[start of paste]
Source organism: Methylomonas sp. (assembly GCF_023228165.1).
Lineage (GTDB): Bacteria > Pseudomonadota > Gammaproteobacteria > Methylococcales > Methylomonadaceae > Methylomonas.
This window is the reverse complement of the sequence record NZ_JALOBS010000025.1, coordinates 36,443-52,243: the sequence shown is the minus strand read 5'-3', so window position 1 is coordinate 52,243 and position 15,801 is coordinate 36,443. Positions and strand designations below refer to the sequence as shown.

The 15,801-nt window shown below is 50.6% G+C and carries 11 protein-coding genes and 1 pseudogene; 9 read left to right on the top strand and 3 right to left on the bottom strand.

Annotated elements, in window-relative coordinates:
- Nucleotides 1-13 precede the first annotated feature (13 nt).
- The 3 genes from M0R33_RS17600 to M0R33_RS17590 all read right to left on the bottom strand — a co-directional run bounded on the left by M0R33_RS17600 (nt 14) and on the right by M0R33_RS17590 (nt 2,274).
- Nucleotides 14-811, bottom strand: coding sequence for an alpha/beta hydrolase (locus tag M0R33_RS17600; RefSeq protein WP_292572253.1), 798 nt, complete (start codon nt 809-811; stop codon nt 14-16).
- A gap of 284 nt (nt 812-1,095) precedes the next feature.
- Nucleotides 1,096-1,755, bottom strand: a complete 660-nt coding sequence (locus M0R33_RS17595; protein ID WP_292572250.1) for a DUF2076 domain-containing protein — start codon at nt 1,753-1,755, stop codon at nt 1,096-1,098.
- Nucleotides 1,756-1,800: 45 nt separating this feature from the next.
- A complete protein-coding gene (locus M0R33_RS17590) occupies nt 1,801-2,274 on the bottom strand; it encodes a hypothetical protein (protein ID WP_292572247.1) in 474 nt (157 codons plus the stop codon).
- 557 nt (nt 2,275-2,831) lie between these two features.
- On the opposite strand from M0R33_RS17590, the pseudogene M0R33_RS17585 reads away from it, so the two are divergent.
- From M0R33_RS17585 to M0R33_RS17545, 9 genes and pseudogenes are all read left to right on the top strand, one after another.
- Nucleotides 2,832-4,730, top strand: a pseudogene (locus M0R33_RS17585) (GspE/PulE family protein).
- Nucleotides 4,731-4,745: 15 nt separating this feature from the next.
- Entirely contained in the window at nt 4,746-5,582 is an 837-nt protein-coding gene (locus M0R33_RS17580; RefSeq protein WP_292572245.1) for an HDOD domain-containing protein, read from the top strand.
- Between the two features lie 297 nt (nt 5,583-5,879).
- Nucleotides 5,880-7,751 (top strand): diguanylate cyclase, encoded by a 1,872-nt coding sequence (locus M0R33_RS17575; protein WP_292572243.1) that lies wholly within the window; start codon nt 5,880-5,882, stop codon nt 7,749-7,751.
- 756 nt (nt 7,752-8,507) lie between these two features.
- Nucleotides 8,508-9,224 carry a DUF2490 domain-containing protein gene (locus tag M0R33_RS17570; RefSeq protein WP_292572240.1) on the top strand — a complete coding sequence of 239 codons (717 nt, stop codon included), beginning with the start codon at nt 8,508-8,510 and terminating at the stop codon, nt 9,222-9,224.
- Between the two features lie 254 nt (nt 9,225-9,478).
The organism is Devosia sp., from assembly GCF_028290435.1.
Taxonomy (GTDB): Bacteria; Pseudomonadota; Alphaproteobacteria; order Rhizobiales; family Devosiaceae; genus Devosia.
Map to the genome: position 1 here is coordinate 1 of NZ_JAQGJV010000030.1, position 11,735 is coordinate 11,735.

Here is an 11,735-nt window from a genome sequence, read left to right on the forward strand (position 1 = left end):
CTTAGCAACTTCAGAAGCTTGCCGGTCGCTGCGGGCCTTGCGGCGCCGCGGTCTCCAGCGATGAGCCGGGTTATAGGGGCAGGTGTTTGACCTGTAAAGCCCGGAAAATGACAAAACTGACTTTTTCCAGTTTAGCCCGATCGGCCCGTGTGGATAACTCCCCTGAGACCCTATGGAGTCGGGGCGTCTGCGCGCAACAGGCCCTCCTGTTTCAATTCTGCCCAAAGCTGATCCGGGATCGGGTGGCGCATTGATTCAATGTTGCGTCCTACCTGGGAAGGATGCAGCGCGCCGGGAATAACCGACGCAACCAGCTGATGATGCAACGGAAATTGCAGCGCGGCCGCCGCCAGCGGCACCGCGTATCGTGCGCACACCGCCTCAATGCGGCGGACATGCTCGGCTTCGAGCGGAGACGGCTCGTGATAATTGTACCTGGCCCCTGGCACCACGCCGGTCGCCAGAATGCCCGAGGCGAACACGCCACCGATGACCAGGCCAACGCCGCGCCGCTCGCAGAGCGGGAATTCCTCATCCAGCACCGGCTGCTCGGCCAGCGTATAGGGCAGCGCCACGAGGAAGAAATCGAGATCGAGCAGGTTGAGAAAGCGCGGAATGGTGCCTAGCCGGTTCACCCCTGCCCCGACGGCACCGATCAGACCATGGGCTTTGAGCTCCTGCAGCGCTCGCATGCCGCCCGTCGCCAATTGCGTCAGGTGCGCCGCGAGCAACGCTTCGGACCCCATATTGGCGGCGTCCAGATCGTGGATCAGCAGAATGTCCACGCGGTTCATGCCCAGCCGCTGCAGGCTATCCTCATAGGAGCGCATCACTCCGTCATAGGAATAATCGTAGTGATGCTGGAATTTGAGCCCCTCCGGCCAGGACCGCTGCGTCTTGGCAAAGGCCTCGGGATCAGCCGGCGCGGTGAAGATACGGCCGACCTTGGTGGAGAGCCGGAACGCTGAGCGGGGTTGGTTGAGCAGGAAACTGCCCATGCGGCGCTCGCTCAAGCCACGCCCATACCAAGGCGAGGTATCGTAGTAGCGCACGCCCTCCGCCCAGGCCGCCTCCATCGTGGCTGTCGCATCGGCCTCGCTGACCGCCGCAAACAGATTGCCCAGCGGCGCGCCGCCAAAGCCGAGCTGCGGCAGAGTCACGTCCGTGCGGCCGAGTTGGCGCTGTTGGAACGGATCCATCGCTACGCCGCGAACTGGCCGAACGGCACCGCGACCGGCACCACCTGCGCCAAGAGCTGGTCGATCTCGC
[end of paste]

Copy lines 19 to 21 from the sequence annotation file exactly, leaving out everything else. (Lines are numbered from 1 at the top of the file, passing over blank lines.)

- Between the two features lie 297 nt (nt 5,583-5,879).
- Nucleotides 5,880-7,751 (top strand): diguanylate cyclase, encoded by a 1,872-nt coding sequence (locus M0R33_RS17575; protein WP_292572243.1) that lies wholly within the window; start codon nt 5,880-5,882, stop codon nt 7,749-7,751.
- 756 nt (nt 7,752-8,507) lie between these two features.